In traffic-clogged cities such as Houston, Atlanta, New York and Los Angeles, it can take hours to drive a few miles during rush hour.For years, inventors have been working toward a potential solution: vertical takeoff and landing aircraft. Though some know them as "flying cars," early prototypes more closely resemble a hybrid version of an airplane and a helicopter with a hint of drone, rather than a conventional automobile.
Among the most highly anticipated examples of an air taxi is the Bell Nexus, an "urban air mobility vehicle" that debuted at this year's CES technology show in Las Vegas. Bell Helicopter, which created the prototype, said the idea behind the technology is simple: Instead of idling in traffic, a commuter could order a flying taxi to shuttle them across town from above, bypassing the congestion below.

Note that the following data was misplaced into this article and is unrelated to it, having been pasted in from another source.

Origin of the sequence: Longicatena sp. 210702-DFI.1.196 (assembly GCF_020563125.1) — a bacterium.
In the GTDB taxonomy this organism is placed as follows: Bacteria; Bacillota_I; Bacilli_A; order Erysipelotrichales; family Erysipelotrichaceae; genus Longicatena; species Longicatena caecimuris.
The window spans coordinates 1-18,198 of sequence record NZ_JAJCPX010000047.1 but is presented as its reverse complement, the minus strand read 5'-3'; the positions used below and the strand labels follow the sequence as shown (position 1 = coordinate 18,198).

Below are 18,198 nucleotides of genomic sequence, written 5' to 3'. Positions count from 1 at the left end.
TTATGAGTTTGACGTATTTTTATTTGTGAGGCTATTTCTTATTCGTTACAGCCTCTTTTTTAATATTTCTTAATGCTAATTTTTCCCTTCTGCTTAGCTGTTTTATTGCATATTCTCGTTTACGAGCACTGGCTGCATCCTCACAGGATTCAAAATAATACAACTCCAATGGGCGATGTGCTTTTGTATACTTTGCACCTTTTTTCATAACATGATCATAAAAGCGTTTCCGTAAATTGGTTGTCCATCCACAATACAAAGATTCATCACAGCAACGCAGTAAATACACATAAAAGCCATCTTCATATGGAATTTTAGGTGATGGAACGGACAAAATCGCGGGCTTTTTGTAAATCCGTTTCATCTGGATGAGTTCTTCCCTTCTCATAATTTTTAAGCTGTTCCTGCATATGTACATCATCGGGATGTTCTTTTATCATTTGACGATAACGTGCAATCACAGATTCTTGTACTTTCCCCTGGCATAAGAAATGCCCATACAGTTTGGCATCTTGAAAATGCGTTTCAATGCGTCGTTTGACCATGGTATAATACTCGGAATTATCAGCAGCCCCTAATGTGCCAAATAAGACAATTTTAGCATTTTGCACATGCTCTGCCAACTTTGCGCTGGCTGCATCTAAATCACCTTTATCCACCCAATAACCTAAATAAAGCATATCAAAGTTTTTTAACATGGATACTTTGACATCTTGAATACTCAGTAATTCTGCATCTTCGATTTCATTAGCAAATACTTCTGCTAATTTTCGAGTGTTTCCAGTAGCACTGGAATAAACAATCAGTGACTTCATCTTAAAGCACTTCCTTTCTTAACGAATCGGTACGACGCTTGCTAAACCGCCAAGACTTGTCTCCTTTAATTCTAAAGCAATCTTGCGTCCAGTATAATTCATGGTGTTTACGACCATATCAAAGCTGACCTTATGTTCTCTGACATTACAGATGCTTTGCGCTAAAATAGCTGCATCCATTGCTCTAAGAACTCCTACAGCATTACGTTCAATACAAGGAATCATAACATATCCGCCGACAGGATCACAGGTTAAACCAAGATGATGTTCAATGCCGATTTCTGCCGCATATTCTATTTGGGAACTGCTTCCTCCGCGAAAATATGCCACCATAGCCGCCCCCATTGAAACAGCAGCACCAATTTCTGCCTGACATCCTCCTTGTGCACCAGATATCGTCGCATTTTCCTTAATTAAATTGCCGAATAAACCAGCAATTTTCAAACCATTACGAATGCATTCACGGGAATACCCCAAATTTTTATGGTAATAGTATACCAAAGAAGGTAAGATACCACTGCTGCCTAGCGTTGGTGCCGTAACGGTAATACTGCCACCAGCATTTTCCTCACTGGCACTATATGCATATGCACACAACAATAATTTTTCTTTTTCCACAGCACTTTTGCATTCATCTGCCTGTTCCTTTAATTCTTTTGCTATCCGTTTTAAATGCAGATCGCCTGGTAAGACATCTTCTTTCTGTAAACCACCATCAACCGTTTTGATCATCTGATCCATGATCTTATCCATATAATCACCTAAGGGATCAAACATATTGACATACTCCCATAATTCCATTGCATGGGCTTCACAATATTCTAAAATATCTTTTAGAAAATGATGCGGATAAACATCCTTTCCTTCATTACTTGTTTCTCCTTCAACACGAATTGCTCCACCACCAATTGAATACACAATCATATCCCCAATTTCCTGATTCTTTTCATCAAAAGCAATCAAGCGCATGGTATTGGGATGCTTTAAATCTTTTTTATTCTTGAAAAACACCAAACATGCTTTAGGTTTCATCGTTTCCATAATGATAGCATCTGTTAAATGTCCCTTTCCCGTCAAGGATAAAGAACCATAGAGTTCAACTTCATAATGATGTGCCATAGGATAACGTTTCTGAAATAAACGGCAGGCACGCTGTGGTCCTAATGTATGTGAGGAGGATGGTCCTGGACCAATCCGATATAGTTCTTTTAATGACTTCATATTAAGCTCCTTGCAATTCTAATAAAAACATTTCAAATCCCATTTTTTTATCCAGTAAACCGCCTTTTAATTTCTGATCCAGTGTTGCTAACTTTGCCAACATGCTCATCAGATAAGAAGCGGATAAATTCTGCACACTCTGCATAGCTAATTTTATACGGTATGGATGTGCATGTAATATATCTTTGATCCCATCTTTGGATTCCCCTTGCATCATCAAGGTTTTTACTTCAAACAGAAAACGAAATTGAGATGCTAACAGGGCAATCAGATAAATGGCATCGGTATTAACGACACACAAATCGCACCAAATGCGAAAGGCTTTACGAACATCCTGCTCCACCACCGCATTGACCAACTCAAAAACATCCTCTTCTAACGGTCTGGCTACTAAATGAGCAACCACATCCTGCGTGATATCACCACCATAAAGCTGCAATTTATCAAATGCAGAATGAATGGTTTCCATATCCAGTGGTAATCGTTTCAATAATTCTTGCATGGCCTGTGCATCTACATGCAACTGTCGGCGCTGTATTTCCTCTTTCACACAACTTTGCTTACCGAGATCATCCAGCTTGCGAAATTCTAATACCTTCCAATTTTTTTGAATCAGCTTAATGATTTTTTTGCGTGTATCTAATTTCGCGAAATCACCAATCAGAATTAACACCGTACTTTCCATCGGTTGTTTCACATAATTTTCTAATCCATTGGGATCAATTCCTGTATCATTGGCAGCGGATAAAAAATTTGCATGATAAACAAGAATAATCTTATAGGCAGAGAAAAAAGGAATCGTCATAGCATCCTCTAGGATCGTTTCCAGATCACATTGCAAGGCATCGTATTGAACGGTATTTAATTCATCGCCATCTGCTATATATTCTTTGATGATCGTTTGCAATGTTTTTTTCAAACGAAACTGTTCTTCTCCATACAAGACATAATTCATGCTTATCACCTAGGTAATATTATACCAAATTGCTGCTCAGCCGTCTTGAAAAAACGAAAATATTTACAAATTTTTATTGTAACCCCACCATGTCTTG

Uber, which has unofficially partnered with Bell Nexus, has said its fleet of air taxis would be able to travel 150 to 200 mph, allowing the company to whisk passengers across a sprawling metropolis such as Los Angeles in minutes instead of hours.